Tips from a Second-Favorite Human: Feathered Frenzy

It’s hard to accept, but sometimes we’re not our bird’s favorite human. Often, with more than one person in a household, companion birds choose one person who they like best, bonding with that individual in a strong, special way.

This doesn’t mean the ‘second favorite’ person isn’t liked, it’s just that the bond isn’t as strong.

But, there are ways to ingratiate yourself and become their close-to-favorite person. Sherri’s August Feathered Frenzy article provides tips on how to build trust and show that you respect that while you may not be their favorite human, you do love them and want to part of their cherished flock.

The Unique Life of Parrot-Hood: Feathered Frenzy

Zack and Bubbs Silly 9-2019Living with parrots is a lot different then living with other species like dogs or cats.  As all parronts know, our birdies have big personalities, and we parronts make a host of accommodations to ensure we keep our feathered companions happy, healthy – and occupied!

In this edition of Feathered Frenzy, Sherri explores some of the lifestyle changes – perhaps better stated, adaptations, she and Rick have made to keep Zack and Bubbles entertained and feeling as integral members of the flock.

Because, they’re worth it!!!

Bird Watching: Feathered Frenzy

Bubbles 6-16-16In the June edition of Feathered Frenzy, we find Sherri, Zack and Bubbles mesmerized and intrigued with happenings occurring around the yard, including foraging wild birds, trespassing raccoons and errant neighbors running machinery far too close to Zack’s property!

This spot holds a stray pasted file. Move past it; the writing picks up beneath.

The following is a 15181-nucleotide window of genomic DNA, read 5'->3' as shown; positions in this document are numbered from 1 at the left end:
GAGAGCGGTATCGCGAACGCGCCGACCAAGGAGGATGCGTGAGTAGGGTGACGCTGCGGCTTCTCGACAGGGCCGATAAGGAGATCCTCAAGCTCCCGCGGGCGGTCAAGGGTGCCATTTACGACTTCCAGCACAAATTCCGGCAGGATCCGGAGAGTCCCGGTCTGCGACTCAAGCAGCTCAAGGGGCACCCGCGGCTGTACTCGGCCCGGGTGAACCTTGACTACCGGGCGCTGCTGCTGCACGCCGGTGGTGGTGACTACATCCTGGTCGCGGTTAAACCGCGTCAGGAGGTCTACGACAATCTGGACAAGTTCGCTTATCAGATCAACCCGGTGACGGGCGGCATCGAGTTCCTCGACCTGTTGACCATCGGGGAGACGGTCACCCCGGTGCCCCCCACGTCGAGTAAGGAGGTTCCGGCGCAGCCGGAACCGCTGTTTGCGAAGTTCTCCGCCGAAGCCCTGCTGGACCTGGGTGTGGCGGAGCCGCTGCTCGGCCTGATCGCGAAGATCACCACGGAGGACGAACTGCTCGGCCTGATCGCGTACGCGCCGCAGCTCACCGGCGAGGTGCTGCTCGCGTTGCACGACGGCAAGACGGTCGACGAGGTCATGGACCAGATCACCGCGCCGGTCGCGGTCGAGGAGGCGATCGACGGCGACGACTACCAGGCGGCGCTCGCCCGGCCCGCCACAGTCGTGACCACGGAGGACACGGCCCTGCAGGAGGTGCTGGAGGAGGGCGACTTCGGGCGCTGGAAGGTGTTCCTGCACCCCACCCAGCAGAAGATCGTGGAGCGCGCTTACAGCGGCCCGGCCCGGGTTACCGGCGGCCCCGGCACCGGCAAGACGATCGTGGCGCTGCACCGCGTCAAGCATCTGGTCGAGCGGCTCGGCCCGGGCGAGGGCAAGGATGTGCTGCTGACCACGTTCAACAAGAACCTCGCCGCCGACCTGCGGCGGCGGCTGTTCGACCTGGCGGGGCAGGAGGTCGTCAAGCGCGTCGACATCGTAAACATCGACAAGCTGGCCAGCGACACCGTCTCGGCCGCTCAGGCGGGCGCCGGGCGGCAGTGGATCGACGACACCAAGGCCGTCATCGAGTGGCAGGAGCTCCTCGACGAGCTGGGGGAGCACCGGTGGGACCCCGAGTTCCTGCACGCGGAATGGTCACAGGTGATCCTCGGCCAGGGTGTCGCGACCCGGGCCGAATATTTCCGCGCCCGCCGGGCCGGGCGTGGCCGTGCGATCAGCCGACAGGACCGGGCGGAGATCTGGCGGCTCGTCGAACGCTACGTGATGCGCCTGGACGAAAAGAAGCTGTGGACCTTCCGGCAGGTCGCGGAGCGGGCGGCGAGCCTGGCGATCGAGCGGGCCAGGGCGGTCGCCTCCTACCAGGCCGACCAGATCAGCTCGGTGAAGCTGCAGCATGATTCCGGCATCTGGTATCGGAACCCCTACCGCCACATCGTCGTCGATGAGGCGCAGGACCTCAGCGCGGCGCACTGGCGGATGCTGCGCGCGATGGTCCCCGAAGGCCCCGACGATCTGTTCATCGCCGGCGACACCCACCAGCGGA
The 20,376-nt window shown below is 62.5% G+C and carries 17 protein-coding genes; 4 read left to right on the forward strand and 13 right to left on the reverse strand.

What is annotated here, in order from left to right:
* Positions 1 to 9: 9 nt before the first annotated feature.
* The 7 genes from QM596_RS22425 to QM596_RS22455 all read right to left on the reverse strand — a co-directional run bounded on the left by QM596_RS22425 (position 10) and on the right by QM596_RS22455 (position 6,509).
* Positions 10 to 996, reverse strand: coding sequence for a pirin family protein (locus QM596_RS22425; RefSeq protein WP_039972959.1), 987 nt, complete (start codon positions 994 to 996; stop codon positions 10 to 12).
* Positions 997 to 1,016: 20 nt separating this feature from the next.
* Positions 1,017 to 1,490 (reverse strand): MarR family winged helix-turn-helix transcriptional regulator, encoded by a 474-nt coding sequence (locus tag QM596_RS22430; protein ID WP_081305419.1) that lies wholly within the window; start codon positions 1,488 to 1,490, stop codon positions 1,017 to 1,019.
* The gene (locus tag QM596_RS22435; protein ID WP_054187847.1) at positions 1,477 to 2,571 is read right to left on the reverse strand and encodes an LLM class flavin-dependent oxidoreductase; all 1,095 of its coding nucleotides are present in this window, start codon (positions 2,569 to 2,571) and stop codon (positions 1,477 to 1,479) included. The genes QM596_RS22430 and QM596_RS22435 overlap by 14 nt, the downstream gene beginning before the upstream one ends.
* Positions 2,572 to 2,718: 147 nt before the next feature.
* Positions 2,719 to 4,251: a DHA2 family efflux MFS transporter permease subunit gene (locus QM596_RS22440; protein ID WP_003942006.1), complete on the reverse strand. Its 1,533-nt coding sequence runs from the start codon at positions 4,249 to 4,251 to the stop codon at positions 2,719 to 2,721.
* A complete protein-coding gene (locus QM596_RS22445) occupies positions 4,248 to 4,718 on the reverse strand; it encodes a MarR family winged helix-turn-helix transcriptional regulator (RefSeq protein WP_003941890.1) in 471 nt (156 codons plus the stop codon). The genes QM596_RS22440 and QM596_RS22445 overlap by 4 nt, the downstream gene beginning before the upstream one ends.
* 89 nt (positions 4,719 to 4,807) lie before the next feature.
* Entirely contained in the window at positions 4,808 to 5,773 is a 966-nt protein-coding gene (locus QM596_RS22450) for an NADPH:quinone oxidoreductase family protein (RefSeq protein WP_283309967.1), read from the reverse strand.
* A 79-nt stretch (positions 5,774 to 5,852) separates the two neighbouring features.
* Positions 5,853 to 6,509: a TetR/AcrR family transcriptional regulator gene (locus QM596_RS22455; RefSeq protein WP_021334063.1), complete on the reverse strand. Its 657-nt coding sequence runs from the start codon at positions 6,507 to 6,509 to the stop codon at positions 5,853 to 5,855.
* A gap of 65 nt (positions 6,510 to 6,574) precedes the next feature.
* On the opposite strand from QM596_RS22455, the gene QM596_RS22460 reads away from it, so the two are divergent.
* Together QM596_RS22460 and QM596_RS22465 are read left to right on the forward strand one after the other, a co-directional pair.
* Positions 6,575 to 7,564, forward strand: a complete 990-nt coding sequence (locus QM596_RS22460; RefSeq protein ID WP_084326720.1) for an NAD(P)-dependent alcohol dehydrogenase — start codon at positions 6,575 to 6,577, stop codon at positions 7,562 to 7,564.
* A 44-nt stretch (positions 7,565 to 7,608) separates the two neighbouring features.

It’s important for our birdie companions to share in activities that we too enjoy.  Zack and Bubbles often join Rick and Sherri in observing wild birds enjoying seeds at the feeders, or fledglings just beginning to explore their new world.

This month’s Feathered Frenzy reminds us to share in our companion birds’ interests and need for external stimulation by joining them in enjoying the external activities they too find engaging and intriguing – and sometimes, in the case of Zack, a cause for sounding the Conure Alarm!

Feathered Frenzy: Quarantine Routine

IMG_20200429_095711In this month’s edition of Feathered Frenzy, Sherri explores the reality (for her and many of us) of having our parrots go from avian companions to avian coworkers.

Sherri’s experience of working from home with Bubbles and Zack riding shotgun on conference calls may very well echo and mirror readers’ experiences too.

Catch up with Sherri, Bubbles and Zack to find out how they’re dealing with the COVID-19 lockdown.

Beneath the Cage Grate: Bot Basics 101

IMG_20200227_103116In this month’s Beneath The Cage Grate edition, Morty crafts a mischievous response to South Carolina’ pals Zack and Bubbles in their plea for help dealing with their own out-of-control artificial intelligence issues.

We all know Morty’s recent ‘issues’ with Alexa, so it’s not hard to imagine some of the quirky tips he’s going to pass on to Zack and Bubbles.

Check out the March issue of Beneath The Cage Grate here.

Matchmaking Mayhem